The Meerkat wide area surveillance system is a major force multiplier for the hard working rangers deployed in the Kruger National Park, and since it became operational has been responsible for the arrest of numerous poachers and prevented the killing of dozens of rhinos.
Meerkat was launched in December 2016 and immediately led to the apprehension of poachers in the Park, although it was only officially put into operation at the end of January after completion of the first production model, named the Postcode Meerkat as it was funded by the Netherlands’ People’s Postcode Lottery.
According to Mark McGill, technical operations manager at SANParks, the system is able to deliver real-time actionable intelligence – most of the intelligence the Kruger National Park Mission Area Joint Operations Centre (Majoc) was getting was out of date and not very useful. Now rangers are better able to apprehend poachers before they even kill a rhino. “Every rhino we save is a success,” he said. In the area where the Meerkat system has been operating, not a single rhino has been lost in spite of dozens of poachers infiltrating. According to McGill, the Meerkat system has a 90% arrest success rate.
Meerkat was developed through a partnership between SANParks, Peace Parks Foundation (PPF) and South Africa’s Council for Scientific and Industrial Research (CSIR) using local components. This includes a Reutech RSR 904 ground surveillance radar, which was developed for short-range ground, sea and air surveillance roles and is suitable for the detection of dismounted personnel or vehicles in a ground surveillance role, or for the detection of watercraft or aircraft.
In addition to the radar, Meerkat also includes long-range cameras for night use as well as information analysis software able to detect, track and classify people entering certain areas. The radar is able to detect activity and plot recent and older movement. It can measure the speed of objects and their tracks. Humans are fairly easy to identify, as they generally head in straight lines, for example. An operator in the Majoc control room identifies potentially suspicious behaviour and uses the cameras to zoom in for a closer look. Since the system has both day and thermal cameras for night-time use, McGill says poachers cannot hide. “We own the night with this system.” Poachers have previously enjoyed success in the dark when they have been difficult to spot.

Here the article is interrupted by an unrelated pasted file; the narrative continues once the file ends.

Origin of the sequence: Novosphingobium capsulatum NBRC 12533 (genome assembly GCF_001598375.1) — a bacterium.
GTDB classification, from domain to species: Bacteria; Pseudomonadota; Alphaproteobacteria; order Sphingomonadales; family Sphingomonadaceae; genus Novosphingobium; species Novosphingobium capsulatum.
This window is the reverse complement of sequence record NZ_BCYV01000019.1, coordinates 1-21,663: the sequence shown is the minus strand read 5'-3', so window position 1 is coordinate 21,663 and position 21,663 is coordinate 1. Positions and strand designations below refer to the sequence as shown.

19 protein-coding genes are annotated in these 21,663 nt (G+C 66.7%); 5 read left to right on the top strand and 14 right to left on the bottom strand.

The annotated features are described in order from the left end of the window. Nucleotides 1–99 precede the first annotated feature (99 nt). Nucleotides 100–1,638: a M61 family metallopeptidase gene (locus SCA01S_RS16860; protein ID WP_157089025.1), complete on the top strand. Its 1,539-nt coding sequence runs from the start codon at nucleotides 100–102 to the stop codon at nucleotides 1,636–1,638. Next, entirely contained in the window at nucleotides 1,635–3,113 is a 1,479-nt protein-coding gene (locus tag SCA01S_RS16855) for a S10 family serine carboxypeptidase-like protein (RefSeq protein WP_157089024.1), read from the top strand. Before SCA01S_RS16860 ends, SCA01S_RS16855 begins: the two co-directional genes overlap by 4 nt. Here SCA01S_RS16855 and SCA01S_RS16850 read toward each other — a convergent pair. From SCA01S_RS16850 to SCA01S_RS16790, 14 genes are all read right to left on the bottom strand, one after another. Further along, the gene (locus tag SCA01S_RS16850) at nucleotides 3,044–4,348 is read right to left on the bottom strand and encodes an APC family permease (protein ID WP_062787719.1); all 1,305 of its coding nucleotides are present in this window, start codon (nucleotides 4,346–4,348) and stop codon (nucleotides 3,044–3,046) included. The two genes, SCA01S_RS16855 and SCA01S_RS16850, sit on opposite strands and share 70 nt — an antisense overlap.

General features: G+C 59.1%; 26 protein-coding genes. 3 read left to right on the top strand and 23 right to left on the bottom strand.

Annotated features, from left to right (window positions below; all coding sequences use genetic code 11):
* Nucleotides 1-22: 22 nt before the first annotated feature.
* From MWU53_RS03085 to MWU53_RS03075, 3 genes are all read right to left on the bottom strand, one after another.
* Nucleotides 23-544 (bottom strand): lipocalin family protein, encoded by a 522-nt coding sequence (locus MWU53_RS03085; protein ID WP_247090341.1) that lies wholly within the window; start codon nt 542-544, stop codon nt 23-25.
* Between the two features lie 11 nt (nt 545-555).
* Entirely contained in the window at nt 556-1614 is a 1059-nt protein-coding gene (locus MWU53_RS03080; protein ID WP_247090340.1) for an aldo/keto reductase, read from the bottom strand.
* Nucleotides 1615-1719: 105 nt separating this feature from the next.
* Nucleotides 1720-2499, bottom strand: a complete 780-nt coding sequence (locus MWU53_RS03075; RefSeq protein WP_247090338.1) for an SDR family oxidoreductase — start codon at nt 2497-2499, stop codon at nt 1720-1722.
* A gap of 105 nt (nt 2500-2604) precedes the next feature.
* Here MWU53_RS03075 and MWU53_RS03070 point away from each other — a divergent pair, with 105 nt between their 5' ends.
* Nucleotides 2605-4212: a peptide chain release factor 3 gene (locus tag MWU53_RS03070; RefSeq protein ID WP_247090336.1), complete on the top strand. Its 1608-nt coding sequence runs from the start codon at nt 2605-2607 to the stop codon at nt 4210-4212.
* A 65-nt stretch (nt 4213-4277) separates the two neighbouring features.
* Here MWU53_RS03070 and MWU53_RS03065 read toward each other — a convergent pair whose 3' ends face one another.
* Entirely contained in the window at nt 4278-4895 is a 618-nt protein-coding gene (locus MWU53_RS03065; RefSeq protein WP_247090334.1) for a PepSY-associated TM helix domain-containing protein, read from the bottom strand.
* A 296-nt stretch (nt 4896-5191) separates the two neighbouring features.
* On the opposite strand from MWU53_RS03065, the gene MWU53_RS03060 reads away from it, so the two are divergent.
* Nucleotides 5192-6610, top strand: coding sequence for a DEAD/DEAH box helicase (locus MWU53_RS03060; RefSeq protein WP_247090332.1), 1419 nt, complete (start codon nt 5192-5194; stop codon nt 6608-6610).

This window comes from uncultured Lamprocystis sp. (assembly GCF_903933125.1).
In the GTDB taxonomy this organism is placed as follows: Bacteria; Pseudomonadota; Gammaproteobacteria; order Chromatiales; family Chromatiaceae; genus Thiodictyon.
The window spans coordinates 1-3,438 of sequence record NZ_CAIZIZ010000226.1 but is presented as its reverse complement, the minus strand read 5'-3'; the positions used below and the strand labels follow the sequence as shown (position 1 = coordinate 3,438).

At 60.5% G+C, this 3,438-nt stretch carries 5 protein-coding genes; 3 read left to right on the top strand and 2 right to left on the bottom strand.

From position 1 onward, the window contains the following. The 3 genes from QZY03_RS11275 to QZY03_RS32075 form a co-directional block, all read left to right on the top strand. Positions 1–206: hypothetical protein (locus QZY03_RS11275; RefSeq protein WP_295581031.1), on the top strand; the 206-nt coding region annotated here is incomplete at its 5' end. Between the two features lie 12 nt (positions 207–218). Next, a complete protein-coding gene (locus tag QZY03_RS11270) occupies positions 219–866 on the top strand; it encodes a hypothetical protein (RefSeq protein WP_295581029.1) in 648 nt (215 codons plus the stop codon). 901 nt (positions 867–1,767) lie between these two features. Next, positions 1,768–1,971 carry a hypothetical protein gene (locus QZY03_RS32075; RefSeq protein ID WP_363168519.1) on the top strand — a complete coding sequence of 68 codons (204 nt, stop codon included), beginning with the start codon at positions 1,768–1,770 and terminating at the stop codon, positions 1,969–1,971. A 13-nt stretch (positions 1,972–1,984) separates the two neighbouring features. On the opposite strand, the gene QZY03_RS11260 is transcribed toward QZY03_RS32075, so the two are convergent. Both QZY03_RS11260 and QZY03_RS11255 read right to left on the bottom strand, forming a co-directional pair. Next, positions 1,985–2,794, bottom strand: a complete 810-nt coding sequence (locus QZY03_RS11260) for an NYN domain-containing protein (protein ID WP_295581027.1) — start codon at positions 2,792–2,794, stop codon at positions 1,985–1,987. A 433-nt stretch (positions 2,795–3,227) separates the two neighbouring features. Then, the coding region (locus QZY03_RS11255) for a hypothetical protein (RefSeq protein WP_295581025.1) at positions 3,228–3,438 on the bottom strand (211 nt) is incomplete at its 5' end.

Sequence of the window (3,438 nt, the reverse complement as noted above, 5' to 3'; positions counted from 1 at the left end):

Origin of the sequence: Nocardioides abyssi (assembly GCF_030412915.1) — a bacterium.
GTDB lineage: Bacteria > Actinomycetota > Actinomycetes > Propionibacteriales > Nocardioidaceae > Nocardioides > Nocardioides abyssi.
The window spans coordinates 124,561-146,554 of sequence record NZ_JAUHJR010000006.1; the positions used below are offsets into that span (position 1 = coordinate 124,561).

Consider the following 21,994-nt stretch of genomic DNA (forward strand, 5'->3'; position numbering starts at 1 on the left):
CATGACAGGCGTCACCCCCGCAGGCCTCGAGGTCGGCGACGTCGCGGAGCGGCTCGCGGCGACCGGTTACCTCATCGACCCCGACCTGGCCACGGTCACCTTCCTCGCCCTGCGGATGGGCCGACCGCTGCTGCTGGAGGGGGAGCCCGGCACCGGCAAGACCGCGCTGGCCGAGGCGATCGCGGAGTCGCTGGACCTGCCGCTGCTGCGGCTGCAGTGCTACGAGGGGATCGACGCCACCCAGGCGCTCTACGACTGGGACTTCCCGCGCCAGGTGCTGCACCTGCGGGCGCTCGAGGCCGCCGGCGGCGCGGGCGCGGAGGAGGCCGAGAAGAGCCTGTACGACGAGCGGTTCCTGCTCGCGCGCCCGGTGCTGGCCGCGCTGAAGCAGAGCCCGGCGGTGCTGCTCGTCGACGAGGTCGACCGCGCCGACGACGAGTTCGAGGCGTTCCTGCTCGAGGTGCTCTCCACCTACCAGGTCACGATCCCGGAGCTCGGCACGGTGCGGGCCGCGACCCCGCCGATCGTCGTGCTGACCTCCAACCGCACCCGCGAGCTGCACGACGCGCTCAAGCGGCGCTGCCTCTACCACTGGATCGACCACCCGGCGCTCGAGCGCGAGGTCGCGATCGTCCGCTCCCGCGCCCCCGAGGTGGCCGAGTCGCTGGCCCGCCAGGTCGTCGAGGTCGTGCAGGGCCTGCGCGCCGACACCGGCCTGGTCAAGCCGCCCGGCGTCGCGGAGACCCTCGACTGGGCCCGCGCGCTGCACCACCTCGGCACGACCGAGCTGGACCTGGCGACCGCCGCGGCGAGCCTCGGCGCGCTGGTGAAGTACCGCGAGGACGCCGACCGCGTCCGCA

Once poachers have been identified, rangers, often accompanied by dogs, are sent out to intercept the poachers. During the first two weeks of operation the system thwarted the efforts of five of nine detected poaching groups, with five suspected poachers apprehended and arrested, Peace Parks Foundation said.
For example, on 14 February Meerkat detected 14 poachers in three groups and although no arrests were made, two rifles as well as two sets of poaching equipment were seized and no rhinos were killed.
This is the first time this type of technology has been applied in a counter poaching role in a bushveld environment, Peace Parks said.
The system has been designed to be mobile so it can be rapidly deployed to prevent poaching crisis zones from developing. The Meerkat system can be deployed by a vehicle or slung under a helicopter. It is solar powered, but does have a backup generator that can be remotely controlled if needed.
At present Kruger has one Meerkat system but will acquire three eventually. A second system is on its way and the third will arrive by 2019. As the system is still new, it is undergoing improvements and rangers are refining its integration into Kruger’s reaction force and counter-poaching strategies.
It is hoped the proudly South African system can be exported – McGill says he hopes the system can be sold to other rhino owners.
Meerkat is being used as a major force multiplier in the Kruger, which is the size of Israel and only has around 400 rangers in the field, supported by over 100 soldiers and police, to protect rhinos and other wildlife. Officials estimate they need 2 000 rangers to protect the Kruger National Park, but only have about a quarter of the number at present. Instead, they are using technology like Meerkat as a force multiplier to complement manpower.
Speaking to the media during a recent anti-poaching trip to Skukuza, Thumelo Matjekame, special projects manager at SANParks and the man in charge of counter-poaching activity, said technology is not being used to replace rangers but as an enabler to fight rhino poaching.